https://winaero.com/blog/windows-7-games-for-windows-10-anniversary-update-and-above/

    I’ve never played any of the online games but I prefer the old solitaire because…

    #1 it doesn’t cheat to let me win more often like the new version does.

    #2 It doesn’t require an internet connection (it’s not sending data back to M$ or constantly throwing ads in my face).

    1. Kevin said on July 10, 2019 at 7:28 pm
      Reply

      That is not a “supported configuration”. And more importantly, those old games don’t show you any advertisements or get you onto the subscription plan to avoid them. (Which is of course why people are running them on Windows 10).

      In other words, they don’t make Microsoft any money. They’re “just games”, ie. software designed to entertain and amuse the user. That is how Silicon Valley works today; nothing can be a stand alone product without integrated advertising anymore that doesn’t stop working when the company running the service no longer feels like doing so.

  4. John Fenderson said on July 9, 2019 at 6:29 pm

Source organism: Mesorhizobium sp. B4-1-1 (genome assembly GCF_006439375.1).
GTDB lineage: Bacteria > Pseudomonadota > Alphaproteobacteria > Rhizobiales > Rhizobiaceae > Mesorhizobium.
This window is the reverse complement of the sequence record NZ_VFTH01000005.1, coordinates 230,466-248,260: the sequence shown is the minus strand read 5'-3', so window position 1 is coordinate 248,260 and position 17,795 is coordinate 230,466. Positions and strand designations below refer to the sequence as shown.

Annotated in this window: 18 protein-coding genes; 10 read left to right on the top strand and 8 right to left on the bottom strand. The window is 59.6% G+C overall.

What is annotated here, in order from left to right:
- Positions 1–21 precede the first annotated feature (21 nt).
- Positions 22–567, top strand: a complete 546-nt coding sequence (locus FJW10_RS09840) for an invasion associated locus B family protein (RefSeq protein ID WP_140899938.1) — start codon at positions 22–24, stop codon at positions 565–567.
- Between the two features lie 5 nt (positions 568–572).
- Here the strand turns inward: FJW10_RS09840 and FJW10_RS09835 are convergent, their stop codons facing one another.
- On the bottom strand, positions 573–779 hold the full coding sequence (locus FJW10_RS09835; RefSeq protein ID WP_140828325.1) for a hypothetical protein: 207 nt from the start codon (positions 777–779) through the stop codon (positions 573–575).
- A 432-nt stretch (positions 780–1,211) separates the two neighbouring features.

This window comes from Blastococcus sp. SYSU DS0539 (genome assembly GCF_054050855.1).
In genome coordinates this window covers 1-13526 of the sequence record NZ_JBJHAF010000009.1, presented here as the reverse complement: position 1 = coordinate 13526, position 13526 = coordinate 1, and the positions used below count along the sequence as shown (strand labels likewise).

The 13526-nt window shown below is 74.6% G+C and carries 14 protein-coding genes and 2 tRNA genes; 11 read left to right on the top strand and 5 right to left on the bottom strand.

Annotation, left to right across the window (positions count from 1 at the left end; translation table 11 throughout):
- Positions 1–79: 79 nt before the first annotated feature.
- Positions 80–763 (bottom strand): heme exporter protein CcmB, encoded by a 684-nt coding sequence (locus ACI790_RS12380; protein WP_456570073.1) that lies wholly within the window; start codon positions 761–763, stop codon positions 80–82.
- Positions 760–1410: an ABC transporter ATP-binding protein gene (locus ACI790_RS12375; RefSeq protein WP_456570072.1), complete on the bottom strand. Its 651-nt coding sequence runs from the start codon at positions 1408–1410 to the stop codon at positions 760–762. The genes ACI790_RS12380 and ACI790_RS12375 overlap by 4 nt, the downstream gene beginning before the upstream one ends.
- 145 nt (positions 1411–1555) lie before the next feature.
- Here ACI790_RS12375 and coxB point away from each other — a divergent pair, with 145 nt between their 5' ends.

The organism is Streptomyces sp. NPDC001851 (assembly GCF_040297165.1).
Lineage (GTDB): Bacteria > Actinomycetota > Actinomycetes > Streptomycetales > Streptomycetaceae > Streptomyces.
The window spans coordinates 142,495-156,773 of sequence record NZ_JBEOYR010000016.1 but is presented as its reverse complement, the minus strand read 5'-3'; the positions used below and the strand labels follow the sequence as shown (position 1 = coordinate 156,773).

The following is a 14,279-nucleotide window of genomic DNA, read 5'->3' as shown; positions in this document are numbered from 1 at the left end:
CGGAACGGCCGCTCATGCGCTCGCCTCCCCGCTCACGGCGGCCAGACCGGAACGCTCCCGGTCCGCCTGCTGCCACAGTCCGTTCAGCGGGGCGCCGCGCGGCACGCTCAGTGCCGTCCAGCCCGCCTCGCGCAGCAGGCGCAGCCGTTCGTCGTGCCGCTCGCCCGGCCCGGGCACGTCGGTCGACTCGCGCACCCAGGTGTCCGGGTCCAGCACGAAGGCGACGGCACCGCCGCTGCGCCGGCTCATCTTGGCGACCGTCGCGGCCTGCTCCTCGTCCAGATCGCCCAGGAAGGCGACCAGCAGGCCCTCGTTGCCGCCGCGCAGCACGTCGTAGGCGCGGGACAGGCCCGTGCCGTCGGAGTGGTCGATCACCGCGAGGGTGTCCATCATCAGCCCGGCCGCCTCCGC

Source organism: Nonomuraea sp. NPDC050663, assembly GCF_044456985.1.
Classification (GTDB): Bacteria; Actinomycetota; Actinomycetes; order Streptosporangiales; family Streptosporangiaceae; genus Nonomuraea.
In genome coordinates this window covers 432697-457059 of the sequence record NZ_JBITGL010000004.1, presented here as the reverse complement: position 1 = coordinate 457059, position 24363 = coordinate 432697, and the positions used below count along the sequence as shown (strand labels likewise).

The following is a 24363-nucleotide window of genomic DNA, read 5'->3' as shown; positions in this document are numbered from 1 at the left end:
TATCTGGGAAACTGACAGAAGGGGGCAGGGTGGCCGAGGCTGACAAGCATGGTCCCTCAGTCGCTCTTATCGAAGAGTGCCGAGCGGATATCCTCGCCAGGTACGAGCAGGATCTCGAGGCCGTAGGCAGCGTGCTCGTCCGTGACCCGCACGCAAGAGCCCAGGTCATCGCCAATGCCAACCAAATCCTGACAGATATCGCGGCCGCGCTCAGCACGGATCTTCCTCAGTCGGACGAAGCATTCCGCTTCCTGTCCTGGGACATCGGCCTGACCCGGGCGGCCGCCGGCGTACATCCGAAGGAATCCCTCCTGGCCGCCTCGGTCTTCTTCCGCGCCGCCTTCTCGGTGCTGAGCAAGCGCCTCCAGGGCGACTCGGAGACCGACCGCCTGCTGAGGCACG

Reply

    “What is your take on the decision?”

    I have two thoughts.

    First, anyone who plays games that depend on a remote server has to be aware of, and OK with, the fact that it can vanish at any time. It’s just the nature of the beast. That’s why I don’t bother playing games that depend on a server somewhere.

    Second, how popular are those games? I don’t think I was even aware that they existed.

  5. Jeff said on July 10, 2019 at 4:10 pm
    Reply

    It’s 2019 and Microsoft still couldn’t build or care to build a P2P matchmaking game solution that bypasses a central server that they don’t have to maintain. Such a mediocre company.

  6. mikef90000 said on July 11, 2019 at 10:31 pm
    Reply

    Microsoft’s action reminds me again of the Harry Nilsson song:
    “You’re breakin’ my heart, you’re tearin’ it apart so F**K You!”